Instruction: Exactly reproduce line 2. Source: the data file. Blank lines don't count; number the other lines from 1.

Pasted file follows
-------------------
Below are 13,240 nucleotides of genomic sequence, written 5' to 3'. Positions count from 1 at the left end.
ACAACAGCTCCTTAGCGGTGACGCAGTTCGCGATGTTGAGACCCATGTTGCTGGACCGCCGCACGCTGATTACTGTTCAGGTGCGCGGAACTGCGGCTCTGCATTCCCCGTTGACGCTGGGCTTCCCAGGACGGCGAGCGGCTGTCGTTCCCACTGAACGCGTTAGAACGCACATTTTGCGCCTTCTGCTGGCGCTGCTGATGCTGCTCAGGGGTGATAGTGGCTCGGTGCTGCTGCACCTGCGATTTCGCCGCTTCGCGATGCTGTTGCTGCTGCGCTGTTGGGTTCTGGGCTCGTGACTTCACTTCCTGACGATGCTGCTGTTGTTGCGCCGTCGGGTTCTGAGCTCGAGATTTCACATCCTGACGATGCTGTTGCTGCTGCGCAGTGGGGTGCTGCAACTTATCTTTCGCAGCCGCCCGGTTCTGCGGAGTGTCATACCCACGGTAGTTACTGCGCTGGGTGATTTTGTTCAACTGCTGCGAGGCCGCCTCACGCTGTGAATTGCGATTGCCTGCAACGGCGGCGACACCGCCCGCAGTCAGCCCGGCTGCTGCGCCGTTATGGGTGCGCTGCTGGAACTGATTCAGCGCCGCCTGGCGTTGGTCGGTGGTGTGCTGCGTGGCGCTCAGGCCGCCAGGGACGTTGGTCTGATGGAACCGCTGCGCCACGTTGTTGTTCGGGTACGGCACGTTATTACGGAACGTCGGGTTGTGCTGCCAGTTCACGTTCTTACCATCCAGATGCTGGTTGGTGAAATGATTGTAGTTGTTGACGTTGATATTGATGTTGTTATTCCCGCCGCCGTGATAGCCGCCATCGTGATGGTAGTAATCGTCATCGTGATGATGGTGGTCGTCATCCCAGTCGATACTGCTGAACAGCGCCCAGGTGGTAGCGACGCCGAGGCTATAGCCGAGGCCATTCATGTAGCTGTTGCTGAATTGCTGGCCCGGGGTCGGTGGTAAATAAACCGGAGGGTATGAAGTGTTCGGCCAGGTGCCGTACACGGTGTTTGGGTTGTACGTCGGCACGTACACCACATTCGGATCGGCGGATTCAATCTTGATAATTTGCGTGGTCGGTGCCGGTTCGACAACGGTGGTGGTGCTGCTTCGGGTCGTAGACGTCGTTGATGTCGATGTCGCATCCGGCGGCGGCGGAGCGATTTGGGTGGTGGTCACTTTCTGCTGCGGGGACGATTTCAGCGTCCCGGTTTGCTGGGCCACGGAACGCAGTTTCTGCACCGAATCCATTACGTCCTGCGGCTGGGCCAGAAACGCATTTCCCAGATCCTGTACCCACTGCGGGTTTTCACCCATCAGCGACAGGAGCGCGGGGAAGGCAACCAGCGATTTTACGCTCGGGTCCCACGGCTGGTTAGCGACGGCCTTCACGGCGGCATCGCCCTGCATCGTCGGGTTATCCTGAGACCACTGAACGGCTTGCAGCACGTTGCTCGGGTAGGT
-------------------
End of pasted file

ACAACAGCTCCTTAGCGGTGACGCAGTTCGCGATGTTGAGACCCATGTTGCTGGACCGCCGCACGCTGATTACTGTTCAGGTGCGCGGAACTGCGGCTCTGCATTCCCCGTTGACGCTGGGCTTCCCAGGACGGCGAGCGGCTGTCGTTCCCACTGAACGCGTTAGAACGCACATTTTGCGCCTTCTGCTGGCGCTGCTGATGCTGCTCAGGGGTGATAGTGGCTCGGTGCTGCTGCACCTGCGATTTCGCCGCTTCGCGATGCTGTTGCTGCTGCGCTGTTGGGTTCTGGGCTCGTGACTTCACTTCCTGACGATGCTGCTGTTGTTGCGCCGTCGGGTTCTGAGCTCGAGATTTCACATCCTGACGATGCTGTTGCTGCTGCGCAGTGGGGTGCTGCAACTTATCTTTCGCAGCCGCCCGGTTCTGCGGAGTGTCATACCCACGGTAGTTACTGCGCTGGGTGATTTTGTTCAACTGCTGCGAGGCCGCCTCACGCTGTGAATTGCGATTGCCTGCAACGGCGGCGACACCGCCCGCAGTCAGCCCGGCTGCTGCGCCGTTATGGGTGCGCTGCTGGAACTGATTCAGCGCCGCCTGGCGTTGGTCGGTGGTGTGCTGCGTGGCGCTCAGGCCGCCAGGGACGTTGGTCTGATGGAACCGCTGCGCCACGTTGTTGTTCGGGTACGGCACGTTATTACGGAACGTCGGGTTGTGCTGCCAGTTCACGTTCTTACCATCCAGATGCTGGTTGGTGAAATGATTGTAGTTGTTGACGTTGATATTGATGTTGTTATTCCCGCCGCCGTGATAGCCGCCATCGTGATGGTAGTAATCGTCATCGTGATGATGGTGGTCGTCATCCCAGTCGATACTGCTGAACAGCGCCCAGGTGGTAGCGACGCCGAGGCTATAGCCGAGGCCATTCATGTAGCTGTTGCTGAATTGCTGGCCCGGGGTCGGTGGTAAATAAACCGGAGGGTATGAAGTGTTCGGCCAGGTGCCGTACACGGTGTTTGGGTTGTACGTCGGCACGTACACCACATTCGGATCGGCGGATTCAATCTTGATAATTTGCGTGGTCGGTGCCGGTTCGACAACGGTGGTGGTGCTGCTTCGGGTCGTAGACGTCGTTGATGTCGATGTCGCATCCGGCGGCGGCGGAGCGATTTGGGTGGTGGTCACTTTCTGCTGCGGGGACGATTTCAGCGTCCCGGTTTGCTGGGCCACGGAACGCAGTTTCTGCACCGAATCCATTACGTCCTGCGGCTGGGCCAGAAACGCATTTCCCAGATCCTGTACCCACTGCGGGTTTTCACCCATCAGCGACAGGAGCGCGGGGAAGGCAACCAGCGATTTTACGCTCGGGTCCCACGGCTGGTTAGCGACGGCCTTCACGGCGGCATCGCCCTGCATCGTCGGGTTATCCTGAGACCACTGAACGGCTTGCAGCACGTTGCTCGGGTAGGT